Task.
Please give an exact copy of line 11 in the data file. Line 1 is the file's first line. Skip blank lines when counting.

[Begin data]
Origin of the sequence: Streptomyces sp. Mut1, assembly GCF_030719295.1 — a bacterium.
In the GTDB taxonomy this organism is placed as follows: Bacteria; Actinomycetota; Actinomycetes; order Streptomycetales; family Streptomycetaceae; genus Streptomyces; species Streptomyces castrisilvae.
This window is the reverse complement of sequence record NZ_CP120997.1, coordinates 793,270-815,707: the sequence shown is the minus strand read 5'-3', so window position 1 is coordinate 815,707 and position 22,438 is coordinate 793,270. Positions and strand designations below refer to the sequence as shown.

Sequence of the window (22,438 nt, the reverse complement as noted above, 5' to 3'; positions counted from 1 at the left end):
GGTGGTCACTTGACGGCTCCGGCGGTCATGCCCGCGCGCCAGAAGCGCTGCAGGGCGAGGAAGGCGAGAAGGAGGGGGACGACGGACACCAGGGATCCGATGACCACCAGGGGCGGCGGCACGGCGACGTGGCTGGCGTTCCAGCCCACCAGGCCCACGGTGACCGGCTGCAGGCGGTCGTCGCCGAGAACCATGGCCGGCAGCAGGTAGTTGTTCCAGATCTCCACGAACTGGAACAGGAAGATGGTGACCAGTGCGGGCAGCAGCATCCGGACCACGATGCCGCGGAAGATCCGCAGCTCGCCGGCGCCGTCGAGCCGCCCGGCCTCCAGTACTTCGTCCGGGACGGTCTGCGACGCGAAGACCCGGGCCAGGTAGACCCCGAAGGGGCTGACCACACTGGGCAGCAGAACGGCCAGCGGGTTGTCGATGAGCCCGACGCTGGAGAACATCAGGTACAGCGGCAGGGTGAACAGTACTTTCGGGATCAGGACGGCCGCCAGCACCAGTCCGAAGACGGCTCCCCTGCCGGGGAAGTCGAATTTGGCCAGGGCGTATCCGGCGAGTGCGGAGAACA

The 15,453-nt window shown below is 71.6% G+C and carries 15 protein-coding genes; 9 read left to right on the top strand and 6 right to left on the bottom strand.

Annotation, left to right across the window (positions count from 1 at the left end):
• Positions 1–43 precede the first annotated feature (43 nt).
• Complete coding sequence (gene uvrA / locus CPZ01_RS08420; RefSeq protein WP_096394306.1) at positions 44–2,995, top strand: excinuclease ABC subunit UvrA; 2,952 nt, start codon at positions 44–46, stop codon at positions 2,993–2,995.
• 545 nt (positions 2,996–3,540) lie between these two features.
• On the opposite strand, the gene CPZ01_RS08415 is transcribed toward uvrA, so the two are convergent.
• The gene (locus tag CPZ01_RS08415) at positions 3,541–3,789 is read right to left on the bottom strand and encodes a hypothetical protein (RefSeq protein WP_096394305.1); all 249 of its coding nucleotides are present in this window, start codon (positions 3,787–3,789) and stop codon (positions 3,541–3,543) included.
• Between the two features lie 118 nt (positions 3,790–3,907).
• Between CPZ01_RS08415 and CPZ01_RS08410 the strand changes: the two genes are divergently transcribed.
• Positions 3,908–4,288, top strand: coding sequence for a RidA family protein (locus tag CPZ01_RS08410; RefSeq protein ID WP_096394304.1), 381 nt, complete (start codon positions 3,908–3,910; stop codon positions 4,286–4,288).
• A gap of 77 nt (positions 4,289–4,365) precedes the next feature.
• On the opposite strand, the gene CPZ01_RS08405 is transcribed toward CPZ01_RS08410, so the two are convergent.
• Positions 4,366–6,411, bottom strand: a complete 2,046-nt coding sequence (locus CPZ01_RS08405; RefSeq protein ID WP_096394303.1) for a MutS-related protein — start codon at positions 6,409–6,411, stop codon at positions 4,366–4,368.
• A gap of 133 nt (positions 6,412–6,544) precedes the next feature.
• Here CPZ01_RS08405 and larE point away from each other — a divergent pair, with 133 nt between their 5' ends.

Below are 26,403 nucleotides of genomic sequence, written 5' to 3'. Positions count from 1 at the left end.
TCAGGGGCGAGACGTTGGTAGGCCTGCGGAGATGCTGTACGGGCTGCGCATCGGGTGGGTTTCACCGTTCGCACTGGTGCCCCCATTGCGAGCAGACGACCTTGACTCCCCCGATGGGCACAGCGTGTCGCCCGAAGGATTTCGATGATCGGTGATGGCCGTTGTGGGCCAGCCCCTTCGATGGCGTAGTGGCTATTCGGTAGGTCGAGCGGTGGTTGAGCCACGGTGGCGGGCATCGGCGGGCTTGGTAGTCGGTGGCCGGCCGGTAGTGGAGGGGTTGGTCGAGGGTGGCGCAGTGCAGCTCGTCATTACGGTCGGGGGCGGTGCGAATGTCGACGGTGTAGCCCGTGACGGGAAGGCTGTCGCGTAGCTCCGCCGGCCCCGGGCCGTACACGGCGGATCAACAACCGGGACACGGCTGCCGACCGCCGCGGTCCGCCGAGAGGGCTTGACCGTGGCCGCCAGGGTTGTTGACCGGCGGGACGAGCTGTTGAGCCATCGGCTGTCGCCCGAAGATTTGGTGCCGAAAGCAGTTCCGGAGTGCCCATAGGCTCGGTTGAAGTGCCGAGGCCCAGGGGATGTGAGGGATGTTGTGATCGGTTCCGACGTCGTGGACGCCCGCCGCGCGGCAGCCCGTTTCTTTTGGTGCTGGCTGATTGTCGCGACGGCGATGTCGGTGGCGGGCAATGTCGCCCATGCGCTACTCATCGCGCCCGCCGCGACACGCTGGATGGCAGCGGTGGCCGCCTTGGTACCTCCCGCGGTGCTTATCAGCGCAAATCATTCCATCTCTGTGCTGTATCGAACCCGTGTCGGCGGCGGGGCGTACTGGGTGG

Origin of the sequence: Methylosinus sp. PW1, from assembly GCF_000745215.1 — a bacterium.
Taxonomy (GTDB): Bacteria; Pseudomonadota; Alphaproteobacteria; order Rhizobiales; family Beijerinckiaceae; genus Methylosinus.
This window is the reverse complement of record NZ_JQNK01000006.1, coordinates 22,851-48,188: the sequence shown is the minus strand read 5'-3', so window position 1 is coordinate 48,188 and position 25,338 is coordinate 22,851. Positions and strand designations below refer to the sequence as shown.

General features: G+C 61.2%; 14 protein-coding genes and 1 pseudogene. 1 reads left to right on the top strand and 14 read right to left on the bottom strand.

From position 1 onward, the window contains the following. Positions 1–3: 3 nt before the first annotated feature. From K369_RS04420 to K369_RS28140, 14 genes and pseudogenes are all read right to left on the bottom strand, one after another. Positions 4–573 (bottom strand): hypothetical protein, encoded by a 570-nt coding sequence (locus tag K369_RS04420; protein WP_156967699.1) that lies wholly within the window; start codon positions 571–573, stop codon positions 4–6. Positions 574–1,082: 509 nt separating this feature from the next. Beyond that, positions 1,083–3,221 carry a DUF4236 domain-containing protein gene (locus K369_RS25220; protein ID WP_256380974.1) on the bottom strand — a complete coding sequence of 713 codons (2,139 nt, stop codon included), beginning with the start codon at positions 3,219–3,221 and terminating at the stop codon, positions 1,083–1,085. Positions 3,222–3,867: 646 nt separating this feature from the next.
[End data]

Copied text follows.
• On the opposite strand, the gene CPZ01_RS08415 is transcribed toward uvrA, so the two are convergent.